Allied Warships


ASW Whaler

NavyThe Royal Navy
TypeASW Whaler
Class[No specific class] 
Built byFramnæs mekaniske Værksted (Sandefjord, Norway) 
Laid down 
CommissionedApr 1941 
Lost3 Jun 1942 
Loss position32° 06'N, 24° 12'E

Completed in September 1936.
Norwegian whaler of Hvalfangerselskap Kosmos A/S (Anders Jahre), Sandefjord, Norway taken over by the Admiralty in October 1940.
Displacement: 307 tons.

Kos XIX was renamed Cocker in September 1941.

HMS Cocker (T/Lt. D.H. Crampton, RNR) was torpedoed and sunk east of Tobruk in position 32º06'N, 24º12'E by the German motor torpedo boat S 57.


Commands listed for HMS Kos XIX

Please note that we're still working on this section
and that we only list Commanding Officers for the duration of the Second World War.

1Lt. Leslie Halman Davies, RNR28 Apr 1941Late 1941
2T/Lt. John Scott, RNVRlate 1941mid 1942
3T/Lt. Denis Hugh Crampton, RNRmid 19423 Jun 1942

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Notable events involving Kos XIX include:

26 Feb 1941

Convoy US 9A.

This convoy departed Bombay on 26 February 1941.

The convoy was made up of the following (troop) transports; Cap. St.Jacques (British (former French), 8009 GRT, built 1922, 758 troops and stores), Khedive Ismael (British, 7290 GRT, built 1922, 841 troops and stores, the troops included nurses), Nevasa (British, 9213 GRT, built 1913, 1213 troops and stores), Slamat (Dutch, 11636 GRT, built 1924, 972 troops and stores) and Westernland (Dutch, 16479 GRT, built 1918, 2041 troops and stores).

On departure from Bombay the convoy was escorted by the armed merchant cruiser HMS Hector (Capt.(Retd.) F. Howard, DSC, RN).

Around 0830C/5, the sloops HMS Auckland (Cdr. E.G. Hewitt, DSO, RN) and HMAS Parramatta (Lt.Cdr. J.H. Walker, MVO, RAN) joined followed about an hour later by the light cruiser HMS Caledon (A/Cdr. C.S. Britton, RN). HMS Hector was then detached and proceed to Aden.

The auxiliary A/S whalers, HMS Syvern (?), HMS KOS XIX (?), HMS KOS XXI (T/Lt. A.R.J. Tilston, SANF(V)), HMS KOS XXII (Lt.(Retd.) H.D. Foxon, RNR) and HMS KOS XXIII (Lt.Cdr. J.J. Reid, RNVR) also joined the convoy for passage to Suez.

Around 2000C/6, HMS Kos XIX dropped astern due to engine trouble. HMAS Parramatta and HMS Kos XXI went to her assistance and the following morning they almost caught up with the convoy. They were then however ordered to proceed to Port Sudan together with the troop transport Cap St. Jacques. The four ships arrived at Port Sudan on 8 March 1941.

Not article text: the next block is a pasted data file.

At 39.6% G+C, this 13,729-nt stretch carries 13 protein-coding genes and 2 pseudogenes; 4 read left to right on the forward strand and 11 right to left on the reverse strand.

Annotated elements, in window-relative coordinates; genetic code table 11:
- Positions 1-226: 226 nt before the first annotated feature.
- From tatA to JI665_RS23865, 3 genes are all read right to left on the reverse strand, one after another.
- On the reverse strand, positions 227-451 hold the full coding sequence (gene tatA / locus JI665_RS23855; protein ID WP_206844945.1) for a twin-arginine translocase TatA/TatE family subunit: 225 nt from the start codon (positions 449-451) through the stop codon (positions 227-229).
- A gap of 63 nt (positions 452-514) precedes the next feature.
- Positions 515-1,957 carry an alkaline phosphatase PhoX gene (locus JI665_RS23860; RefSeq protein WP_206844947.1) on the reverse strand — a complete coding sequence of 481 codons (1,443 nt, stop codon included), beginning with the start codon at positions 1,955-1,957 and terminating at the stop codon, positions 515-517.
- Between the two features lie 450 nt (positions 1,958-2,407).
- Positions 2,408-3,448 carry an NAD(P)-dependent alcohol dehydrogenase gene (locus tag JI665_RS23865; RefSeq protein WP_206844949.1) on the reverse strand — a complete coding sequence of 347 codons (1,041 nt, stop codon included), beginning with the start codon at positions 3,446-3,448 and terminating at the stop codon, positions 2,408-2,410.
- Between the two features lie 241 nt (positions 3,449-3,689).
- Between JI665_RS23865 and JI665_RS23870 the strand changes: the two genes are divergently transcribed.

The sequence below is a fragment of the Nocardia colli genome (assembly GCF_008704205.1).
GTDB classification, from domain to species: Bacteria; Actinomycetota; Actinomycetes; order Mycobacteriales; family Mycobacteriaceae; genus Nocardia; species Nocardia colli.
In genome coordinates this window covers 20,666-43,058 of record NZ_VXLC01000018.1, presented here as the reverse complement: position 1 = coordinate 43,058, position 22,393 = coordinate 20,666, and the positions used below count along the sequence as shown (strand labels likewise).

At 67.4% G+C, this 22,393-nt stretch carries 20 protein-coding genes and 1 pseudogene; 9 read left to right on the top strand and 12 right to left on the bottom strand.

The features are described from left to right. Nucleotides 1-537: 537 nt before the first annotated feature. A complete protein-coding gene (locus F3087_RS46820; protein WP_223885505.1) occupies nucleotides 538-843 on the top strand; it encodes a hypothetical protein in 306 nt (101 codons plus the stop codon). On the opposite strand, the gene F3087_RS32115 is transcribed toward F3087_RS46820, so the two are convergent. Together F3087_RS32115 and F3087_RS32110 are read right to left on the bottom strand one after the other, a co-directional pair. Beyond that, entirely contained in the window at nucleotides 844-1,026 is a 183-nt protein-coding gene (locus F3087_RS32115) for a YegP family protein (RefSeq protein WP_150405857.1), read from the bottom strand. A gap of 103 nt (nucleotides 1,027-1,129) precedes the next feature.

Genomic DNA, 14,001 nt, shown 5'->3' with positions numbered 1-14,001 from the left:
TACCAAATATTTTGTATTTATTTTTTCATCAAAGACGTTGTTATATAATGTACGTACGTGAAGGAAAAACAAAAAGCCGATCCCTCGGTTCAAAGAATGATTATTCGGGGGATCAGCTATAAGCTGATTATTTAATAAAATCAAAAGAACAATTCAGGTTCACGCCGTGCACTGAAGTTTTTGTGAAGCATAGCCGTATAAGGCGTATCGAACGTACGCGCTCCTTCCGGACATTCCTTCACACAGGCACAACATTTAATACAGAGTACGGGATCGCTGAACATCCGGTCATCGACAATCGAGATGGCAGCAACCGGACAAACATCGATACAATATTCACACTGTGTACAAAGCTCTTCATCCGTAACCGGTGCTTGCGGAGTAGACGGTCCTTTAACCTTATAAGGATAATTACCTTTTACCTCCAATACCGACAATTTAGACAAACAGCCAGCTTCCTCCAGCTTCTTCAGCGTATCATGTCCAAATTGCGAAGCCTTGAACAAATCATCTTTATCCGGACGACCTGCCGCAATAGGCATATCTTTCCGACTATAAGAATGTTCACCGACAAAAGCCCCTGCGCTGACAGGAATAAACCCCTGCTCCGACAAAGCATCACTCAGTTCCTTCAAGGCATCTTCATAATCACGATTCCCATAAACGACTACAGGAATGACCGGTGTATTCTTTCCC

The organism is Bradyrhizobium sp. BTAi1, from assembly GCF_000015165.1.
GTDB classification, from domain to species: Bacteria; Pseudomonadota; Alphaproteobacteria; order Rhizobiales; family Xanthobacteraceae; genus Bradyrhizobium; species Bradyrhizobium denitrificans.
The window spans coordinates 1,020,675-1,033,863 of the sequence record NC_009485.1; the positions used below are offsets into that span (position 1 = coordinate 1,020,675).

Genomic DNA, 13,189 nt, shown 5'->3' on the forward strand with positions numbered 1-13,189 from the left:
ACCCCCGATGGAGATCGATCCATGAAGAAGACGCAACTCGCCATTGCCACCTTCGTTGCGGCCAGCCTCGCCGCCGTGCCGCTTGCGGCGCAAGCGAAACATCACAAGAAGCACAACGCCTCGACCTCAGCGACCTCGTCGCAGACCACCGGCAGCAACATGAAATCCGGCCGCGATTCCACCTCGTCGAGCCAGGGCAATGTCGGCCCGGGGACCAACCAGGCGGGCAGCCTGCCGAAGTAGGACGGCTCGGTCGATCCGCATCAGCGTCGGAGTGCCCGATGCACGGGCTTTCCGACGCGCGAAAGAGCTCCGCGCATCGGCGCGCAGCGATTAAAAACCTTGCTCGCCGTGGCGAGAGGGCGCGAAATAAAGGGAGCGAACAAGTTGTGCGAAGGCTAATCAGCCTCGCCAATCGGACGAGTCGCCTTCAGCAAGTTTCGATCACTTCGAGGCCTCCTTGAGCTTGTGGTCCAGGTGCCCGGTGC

HMS Auckland parted company with the convoy on 7 March 1941 to return to Aden.

Around 2100C/9, HMS Caledon parted company with the convoy to return to Aden via Port Sudan.

The convoy anchored off Mahamad Gul and proceeded to Suez arriving there 15 March. The Westernland had gone ahead and had already arrived on 13 March. The three remaining A/S whalers had also gone ahead arriving at Suez on 10 / 11 March 1941. (1)

5 Nov 1941
The A/S whaler HMS KOS XIX / Cocker (Lt. L.H. Davies, RNR) sighted a periscope about 32 nautical miles west of Alexandria at 2220/5.

A hunt was started and she was joined by the corvette HMS Snapdragon (T/Lt. P.H. Potter, RNR), A/S whaler HMS Falk (Lt. H.S. Upperton, RNR) and the A/S motor boat HMS MA/SB 2.

Destroyer HMS Encounter (Lt.Cdr. E.V.St J. Morgan, RN) was sent from Alexandria to assist. She already sailed at 2325/5.

Two more destroyers, HMS Hotspur (Lt. T.D. Herrick, DSC, RN) and HMS Decoy (Lt.Cdr. J.M. Alliston, RN), joined in the morning 6th. They had sailed at 0900/6 and 1000/6 respectively.

The destroyers were recalled to harbour at 1800 and arrived later in the evening. No contact had been obtained.

As an oil slick was sighted in the area of the hunt on the 7th the destroyers HMS Hotspur and HMS Kipling (Cdr. A. St.Clair-Ford, RN) were sent to hunt in the area again. They departed Alexandria at 1200 and 1400 hours respectively.

The search continued during the night of 7/8 November. HMS Encounter joined the destroyers in the morning. She sailed from Alexandria at 0815/8.

The hunt was however soon abandoned as no contact could be obtained and and the three destroyers then escorted the light cruiser HMS Neptune (Capt. R.C. O'Conor, RN) during a practice bombardment at Aboukir. HMS Neptune had departed Alexandria at 1000/8.

Following the exercise HMS Neptune immediately returned to Alexandria arriving at 1630/8.

HMS Encounter, HMS Hotspur and HMS Kipling returned to Alexandria at 1015/9 having remained outside on patrol for another night. (2)

20 May 1942
HMS Cocker (T/Lt. J. Scott, RNVR) picks up 43 survivors from the British tanker Eocene that was torpedoed and sunk earlier that day by the German U-boat U-431 about 13 miles northeast of Bardia in position 31°56’N, 25°14’E.


  1. ADM 199/408
  2. ADM 53/115216 + ADM 199/415

ADM numbers indicate documents at the British National Archives at Kew, London.

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